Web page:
One of the few things that impressed me about “Breaking In” is its willingness to let Union’s character shine and to keep some aspects of her personality and abilities pretty well hidden until the narrative called for them. We know about as much about her as the thieves do other than the fact that she had an obviously jaded relationship with her father that caused her to rebuild her life and self-esteem which is made clear to the viewer early on but left unknown to the thieves. Like many home invasion films, it’s fun to see Shaun show off her hidden talents and mental toughness that isn’t immediately apparent. It’s an neat spin on the home invasion trope to make the main character have to break into the home instead of someone else having to force themselves in. Honestly, it’s a neat setup that could have been very entertaining in more capable hands. That brings me to the negatives about the film.
WHAT DIDN’T WORK
To play off my previous statement about this setup being a neat idea done wrong, “Breaking In” feels like a wasted opportunity really. There’s nothing inventive or unique about this movie outside of its premise, which even then looks good on paper but suffers from poor execution on screen. Writer Ryan Engle and director James McTeigue (who has very few quality films outside of “V for Vendetta” to his credit) settle for the lowest hanging fruit in their attempt to create a sellable discount thriller. While “Breaking In” can be fun at times, it’s fun in the way every other home invasion film is giving us “is he really dead” moment, subtle and watered down violence and a group of villains meant to be only slightly charming if at all.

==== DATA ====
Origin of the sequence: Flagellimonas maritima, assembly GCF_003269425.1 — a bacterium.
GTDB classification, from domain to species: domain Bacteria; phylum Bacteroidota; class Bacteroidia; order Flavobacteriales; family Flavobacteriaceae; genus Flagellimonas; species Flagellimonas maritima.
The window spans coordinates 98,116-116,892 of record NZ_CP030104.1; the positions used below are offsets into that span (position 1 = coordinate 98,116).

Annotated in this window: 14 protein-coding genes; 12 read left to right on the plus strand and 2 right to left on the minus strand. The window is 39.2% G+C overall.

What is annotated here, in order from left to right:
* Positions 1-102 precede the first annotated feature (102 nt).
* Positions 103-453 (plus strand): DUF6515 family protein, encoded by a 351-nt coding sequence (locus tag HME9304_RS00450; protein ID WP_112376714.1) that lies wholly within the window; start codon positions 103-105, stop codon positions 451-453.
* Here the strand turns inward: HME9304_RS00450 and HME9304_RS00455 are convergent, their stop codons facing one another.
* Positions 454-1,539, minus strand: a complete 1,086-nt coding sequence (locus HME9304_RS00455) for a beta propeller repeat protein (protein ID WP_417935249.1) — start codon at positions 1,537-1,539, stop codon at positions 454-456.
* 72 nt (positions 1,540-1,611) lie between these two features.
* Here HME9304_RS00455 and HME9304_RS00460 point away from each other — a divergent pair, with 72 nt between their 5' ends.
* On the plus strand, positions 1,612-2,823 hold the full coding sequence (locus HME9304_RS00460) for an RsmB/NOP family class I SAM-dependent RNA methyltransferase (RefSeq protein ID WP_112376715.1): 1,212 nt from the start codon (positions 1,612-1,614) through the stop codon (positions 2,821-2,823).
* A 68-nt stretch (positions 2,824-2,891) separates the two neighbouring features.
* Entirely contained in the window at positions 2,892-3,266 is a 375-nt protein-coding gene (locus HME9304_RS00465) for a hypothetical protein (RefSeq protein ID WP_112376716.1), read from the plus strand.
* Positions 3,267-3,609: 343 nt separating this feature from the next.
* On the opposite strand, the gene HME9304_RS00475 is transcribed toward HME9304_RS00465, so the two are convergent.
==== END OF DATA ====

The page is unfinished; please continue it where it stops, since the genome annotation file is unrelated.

Speaking of the bad guys lets focus on them for a second. The four thieves are played by Billy Burke, Richard Cabral, Levi Meaden and Damien Leake and absolutely NONE of them stand out or bring anything new to the table. There’s no chemistry or subtlety in any of their performances at all. They’re about as generic as they can get, a theme for this film as a whole, and fit pretty much every stereotype you can imagine for a movie like this. While Billy Burke does at least try to come off as a cunning and likable villain as the leader of the four, all of the villains are overacted or feel phoned in with little development as to their motives and rushed character development to depict the different traits that set them apart on this mission. It was incredibly hard for me to get invested in this movie because from the moment these thieves arrived on the scene there were no stakes. I knew the mother was going to get her way and never once for a second believed these guys had the upper hand or were a true threat to Shaun or her children with all the dumb decisions and blatant ignorance they presented.